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Comparison of a preferred versus non-preferred waterpipe tobacco flavour: subjective experience, smoking behaviour and toxicant exposure
  1. Eleanor L Leavens1,2,
  2. Leslie M Driskill1,3,
  3. Neil Molina1,3,
  4. Thomas Eissenberg4,
  5. Alan Shihadeh5,
  6. Emma I Brett2,
  7. Evan Floyd1,
  8. Theodore L Wagener1,3
  1. 1 Oklahoma Tobacco Research Center, Oklahoma City, Oklahoma, USA
  2. 2 Department of Psychology, Oklahoma State University, Stillwater, Oklahoma, USA
  3. 3 Department of Pediatrics, University of Oklahoma Health Sciences Center, Oklahoma City, Oklahoma, USA
  4. 4 Department of Psychology, Virginia Commonwealth University, Richmond, Virginia, USA
  5. 5 Department of Mechanical Engineering, American University of Beirut, Beirut, Lebanon
  1. Correspondence to Eleanor L Leavens and Theodore L Wagener, Oklahoma Tobacco Research Center, University of Oklahoma Health Sciences Center, 655 Research Parkway, Oklahoma City, OK 73104, USA; leavens{at}, theodore-wagener{at}


Introduction One possible reason for the rapid proliferation of waterpipe (WP) smoking is the pervasive use of flavoured WP tobacco. To begin to understand the impact of WP tobacco flavours, the current study examined the impact of a preferred WP tobacco flavour compared with a non-preferred tobacco flavoured control on user’s smoking behaviour, toxicant exposure and subjective smoking experience.

Method Thirty-six current WP smokers completed two, 45-minute ad libitum smoking sessions (preferred flavour vs non-preferred tobacco flavour control) in a randomised cross-over design. Participants completed survey questionnaires assessing subjective smoking experience, exhaled carbon monoxide (eCO) testing, and provided blood samples for monitoring plasma nicotine. WP smoking topography was measured continuously throughout the smoking session.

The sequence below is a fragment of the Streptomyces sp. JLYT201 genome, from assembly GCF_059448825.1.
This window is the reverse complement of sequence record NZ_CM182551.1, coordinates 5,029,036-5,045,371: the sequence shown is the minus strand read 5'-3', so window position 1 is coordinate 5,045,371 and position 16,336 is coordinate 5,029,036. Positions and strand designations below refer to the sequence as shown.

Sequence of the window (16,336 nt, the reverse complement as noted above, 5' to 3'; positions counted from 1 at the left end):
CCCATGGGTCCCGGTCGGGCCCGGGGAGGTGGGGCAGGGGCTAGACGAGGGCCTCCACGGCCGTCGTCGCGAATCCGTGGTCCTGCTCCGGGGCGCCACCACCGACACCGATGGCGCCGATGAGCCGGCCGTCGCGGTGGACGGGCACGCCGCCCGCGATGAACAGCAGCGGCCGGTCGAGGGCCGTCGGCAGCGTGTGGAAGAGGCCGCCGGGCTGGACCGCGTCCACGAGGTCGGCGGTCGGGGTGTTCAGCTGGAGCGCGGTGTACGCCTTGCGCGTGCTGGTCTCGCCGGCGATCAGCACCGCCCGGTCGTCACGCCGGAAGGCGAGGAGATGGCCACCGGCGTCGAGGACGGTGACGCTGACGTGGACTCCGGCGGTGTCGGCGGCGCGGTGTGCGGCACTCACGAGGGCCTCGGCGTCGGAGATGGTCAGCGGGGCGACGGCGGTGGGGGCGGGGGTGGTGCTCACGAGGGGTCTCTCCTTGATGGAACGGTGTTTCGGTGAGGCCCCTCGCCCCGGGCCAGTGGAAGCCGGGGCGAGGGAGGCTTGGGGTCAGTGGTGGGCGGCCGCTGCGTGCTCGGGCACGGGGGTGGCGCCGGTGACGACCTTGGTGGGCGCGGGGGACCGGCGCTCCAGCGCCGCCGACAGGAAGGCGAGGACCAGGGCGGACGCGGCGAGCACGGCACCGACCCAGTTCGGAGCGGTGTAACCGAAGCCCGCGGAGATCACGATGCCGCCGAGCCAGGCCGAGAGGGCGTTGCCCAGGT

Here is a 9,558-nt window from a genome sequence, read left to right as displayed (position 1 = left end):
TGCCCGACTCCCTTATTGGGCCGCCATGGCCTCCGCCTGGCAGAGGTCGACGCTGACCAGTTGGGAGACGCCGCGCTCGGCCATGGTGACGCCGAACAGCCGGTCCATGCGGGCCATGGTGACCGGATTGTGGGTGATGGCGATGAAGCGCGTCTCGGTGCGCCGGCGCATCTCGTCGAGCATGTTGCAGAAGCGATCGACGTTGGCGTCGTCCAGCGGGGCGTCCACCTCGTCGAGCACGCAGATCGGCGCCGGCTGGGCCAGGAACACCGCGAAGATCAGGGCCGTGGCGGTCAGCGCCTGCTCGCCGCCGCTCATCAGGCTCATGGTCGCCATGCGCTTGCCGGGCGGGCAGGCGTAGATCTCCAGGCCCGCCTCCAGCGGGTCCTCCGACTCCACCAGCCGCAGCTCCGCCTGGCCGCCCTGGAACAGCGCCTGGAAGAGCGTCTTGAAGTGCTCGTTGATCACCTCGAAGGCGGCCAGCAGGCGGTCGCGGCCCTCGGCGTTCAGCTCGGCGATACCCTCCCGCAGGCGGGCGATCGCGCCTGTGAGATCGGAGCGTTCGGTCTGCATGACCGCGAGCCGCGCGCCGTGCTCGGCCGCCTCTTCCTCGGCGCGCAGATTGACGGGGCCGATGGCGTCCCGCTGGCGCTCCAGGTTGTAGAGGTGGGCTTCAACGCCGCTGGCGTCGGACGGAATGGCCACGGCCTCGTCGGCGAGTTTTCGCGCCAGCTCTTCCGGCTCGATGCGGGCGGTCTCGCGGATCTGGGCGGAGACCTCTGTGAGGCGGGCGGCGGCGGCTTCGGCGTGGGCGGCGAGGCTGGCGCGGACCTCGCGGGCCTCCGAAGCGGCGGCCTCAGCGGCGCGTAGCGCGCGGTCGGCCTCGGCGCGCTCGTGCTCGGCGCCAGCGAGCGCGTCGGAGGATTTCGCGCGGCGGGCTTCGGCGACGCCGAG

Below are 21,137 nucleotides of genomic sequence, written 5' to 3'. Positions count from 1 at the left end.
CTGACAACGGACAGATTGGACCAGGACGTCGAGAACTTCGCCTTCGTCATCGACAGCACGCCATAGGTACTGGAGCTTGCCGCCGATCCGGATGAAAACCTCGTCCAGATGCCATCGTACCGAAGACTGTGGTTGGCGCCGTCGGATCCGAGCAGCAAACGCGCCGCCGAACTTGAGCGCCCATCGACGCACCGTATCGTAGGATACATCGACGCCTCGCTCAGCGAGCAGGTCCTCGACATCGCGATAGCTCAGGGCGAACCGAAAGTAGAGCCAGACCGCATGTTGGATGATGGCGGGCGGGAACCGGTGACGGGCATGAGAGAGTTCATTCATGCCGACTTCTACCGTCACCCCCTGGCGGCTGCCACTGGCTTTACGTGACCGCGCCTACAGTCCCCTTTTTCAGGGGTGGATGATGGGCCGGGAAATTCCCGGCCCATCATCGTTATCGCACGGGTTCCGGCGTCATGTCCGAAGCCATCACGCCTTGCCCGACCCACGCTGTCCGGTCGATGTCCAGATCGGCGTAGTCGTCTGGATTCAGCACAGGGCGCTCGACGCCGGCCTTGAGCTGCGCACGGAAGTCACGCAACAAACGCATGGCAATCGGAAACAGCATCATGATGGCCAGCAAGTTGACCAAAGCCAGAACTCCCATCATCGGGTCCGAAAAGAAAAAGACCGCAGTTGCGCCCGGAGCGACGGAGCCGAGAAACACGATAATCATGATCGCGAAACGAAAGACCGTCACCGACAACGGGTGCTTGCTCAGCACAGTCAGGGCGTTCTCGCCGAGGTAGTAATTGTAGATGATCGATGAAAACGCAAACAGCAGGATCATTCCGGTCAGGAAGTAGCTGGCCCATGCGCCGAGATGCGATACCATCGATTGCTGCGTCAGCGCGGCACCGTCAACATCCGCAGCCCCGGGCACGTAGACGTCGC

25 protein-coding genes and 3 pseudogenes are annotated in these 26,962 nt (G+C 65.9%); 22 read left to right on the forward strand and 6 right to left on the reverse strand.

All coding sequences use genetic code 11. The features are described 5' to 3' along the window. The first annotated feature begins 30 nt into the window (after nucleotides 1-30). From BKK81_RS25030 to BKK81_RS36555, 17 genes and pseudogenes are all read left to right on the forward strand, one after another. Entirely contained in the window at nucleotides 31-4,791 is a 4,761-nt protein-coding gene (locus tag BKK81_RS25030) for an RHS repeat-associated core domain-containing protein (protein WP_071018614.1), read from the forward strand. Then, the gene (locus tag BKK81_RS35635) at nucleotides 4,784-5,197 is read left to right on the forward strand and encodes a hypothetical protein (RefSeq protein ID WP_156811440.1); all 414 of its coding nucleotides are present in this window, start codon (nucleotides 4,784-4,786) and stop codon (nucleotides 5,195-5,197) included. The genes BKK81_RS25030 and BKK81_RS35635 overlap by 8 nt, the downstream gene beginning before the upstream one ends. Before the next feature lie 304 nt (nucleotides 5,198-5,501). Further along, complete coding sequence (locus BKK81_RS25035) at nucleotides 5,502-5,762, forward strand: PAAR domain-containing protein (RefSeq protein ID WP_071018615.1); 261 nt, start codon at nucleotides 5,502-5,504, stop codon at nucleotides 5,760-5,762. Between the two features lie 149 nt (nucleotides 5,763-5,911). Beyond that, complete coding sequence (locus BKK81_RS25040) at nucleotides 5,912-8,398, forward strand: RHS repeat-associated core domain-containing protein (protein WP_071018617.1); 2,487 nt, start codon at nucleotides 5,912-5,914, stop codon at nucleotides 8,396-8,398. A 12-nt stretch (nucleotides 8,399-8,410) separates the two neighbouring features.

Results While participants reported an enhanced subjective smoking experience including greater interest in continued use, greater pleasure derived from smoking, increased liking and enjoyment, and willingness to continue use after smoking their preferred WP tobacco flavour (p values <0.05), no significant differences were observed in nicotine and carbon monoxide boost between flavour preparations. Greater average puff volume (p=0.018) was observed during the non-preferred flavour session. While not significant, measures of flow rate, interpuff interval (IPI), and total number of puffs were trending towards significance (p values <0.10), with decreased IPI and greater total number of puffs during the preferred flavour session.

Discussion The current study is the first to examine flavours in WP smoking by measuring preferred versus control preparations to understand the impact on subjective experience, smoking behaviour and toxicant exposure. The pattern of results suggests that even this relatively minor manipulation resulted in significant changes in subjective experience. These results indicate a possible need for regulations restricting flavours in WP tobacco as with combustible cigarettes.

  • waterpipe
  • smoking
  • flavored tobacco

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  • Contributors All of the authors contributed to the conceptualisation and preparation of the manuscript. ELL and TLW drafted the manuscript. ELL conducted data analysis. All authors made revisions to the initial draft. ELL and TLW incorporated the revisions, and edited and finalised the manuscript.

  • Funding Intramural funds to TLW were used to complete this study. Part of TLW’s salary support is provided by the Oklahoma Tobacco Research Center, which is provided funding from the Oklahoma Tobacco Settlement Endowment Trust.

  • Competing interests None declared.

  • Ethics approval The University of Oklahoma Health Sciences Center Institutional Review Board.

  • Provenance and peer review Not commissioned; internally peer reviewed.